The scattering of fires, burning out of control, are being lumped into the title Douglass County Complex, and several of them are burning within 15-25 miles of our house. If the wind shifts, or the fire changes direction, we might have to evacuate. If they tell us to get out, what we can take will depend on how much time we have. Suddenly we'll be facing a hard reality. What will we attempt to save, and what will we be forced to leave behind? Those are decisions we hope we won't have to make, but the possibility that we might have to is a real one.
Our safety and that of our animals is a priority. After that...what? Our personal papers are in a safe deposit box, so those aren't an issue. Here is my mental list of things I will grab: Our two computers, because they hold thousands of photos, and all of my manuscripts; my jewelry box of good stuff including things belonging to my grandmothers; the silver teapot my dad bought for my mom back in the 70s and that she has given to me; a Brown Betty teapot that my grandfather bought in England during WWI and brought back for my grandmother; my collection of Dorothy Dunnett books which are out of print and one is signed. After that, depending on time and space in the trucks, two pieces of furniture: an antique dressing table my grandmother gave me when I turned sixteen, and a Victorian library table that belonged to my aunt who was murdered in her house back in the 80s. Then clothes, and whatever else we can throw in the trucks or the tack room in the horse trailer.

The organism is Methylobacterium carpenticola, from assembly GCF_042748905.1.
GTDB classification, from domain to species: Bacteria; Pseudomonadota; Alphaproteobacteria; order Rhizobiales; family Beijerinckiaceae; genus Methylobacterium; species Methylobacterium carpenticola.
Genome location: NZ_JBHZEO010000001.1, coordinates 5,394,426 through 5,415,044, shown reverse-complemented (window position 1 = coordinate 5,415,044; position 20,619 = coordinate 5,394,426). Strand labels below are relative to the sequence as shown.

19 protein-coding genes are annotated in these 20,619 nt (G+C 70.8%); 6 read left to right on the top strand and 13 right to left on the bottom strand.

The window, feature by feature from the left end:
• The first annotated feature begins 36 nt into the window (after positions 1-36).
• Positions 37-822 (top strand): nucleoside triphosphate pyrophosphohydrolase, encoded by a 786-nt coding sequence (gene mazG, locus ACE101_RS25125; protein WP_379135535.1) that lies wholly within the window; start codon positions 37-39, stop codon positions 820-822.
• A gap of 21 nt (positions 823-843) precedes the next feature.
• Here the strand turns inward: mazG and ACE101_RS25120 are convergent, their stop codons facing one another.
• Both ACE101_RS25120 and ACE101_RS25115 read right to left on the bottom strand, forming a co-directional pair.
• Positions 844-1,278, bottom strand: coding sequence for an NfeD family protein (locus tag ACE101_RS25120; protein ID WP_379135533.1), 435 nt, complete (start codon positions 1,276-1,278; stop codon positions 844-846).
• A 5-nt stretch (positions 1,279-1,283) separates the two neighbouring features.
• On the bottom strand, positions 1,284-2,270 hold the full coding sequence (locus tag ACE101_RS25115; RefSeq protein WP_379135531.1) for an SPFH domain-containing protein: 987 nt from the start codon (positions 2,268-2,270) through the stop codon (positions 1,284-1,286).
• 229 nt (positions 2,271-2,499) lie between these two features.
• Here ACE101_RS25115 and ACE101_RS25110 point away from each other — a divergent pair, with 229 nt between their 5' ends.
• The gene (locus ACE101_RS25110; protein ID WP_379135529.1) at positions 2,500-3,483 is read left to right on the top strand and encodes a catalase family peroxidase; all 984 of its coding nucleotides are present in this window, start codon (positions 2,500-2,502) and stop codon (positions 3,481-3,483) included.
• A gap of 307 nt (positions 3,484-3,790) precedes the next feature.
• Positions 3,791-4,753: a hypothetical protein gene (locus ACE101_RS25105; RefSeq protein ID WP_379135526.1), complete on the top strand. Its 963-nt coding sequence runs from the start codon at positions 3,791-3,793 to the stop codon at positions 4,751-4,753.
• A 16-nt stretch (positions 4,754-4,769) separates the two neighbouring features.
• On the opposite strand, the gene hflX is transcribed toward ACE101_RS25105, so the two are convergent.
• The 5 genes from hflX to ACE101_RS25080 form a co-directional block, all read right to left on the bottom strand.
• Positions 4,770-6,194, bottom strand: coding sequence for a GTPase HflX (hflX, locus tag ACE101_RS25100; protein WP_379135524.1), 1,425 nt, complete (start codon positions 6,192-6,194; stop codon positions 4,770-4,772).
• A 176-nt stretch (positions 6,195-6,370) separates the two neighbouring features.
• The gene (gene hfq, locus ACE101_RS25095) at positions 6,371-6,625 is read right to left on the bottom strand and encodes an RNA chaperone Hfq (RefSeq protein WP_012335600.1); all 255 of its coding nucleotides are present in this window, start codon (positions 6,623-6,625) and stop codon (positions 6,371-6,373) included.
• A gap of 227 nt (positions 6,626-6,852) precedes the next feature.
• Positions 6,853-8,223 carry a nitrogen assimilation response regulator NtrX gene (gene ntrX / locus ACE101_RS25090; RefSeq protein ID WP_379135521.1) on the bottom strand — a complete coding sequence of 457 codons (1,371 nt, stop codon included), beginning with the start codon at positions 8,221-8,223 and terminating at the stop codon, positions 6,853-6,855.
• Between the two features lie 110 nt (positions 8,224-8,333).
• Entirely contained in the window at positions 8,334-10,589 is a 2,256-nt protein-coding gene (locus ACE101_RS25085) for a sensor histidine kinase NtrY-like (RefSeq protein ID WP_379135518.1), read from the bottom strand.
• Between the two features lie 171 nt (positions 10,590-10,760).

As the days go on, we monitor the Forestry reports, check web sites for updates, and keep fingers and toes crossed. In the meantime, ash falls on everything, smoke makes the air hard to breath and burns the eyes, and bombers (so far, one DC10, two DC4s, and a twin engine) full of fire retardant and helicopters dragging water buckets fly right over our house.
Here are a few photos. I started taking them Friday morning, when the smoke wasn't too bad, but things got slowly worse as time when on. Today the smoke is horrible and has engulfed the whole Rogue Valley, causing the EPA to issue a hazardous air quality warning.
The red stain on the bottom of the bomber is from the fire retardant.
Our two horses, trying to figure out where the smoke is coming from. They are wearing fly masks, to keep flies out of their eyes and ears. They can see through them just fine. It also keeps the falling ash out of their eyes - a use I doubt the manufactures originally had in mind, but they work.
Helicopter taking the empty water bucket back for a refill.
Bomber flying through the smoke. The photo is blurry, as Robert grabbed the camera and took the picture as quick as he could, because the bombers were traveling really fast.
Smoke curling through the valley. By Sunday afternoon, it looked like a volcano had erupted behind our house, the smoke was so dark and thick.
Robert, last evening, out on our deck, reading the reports of the fire in the local paper. It's really no fun when you have to pick pine ashes out of your wine. At least they can't get into his beer can.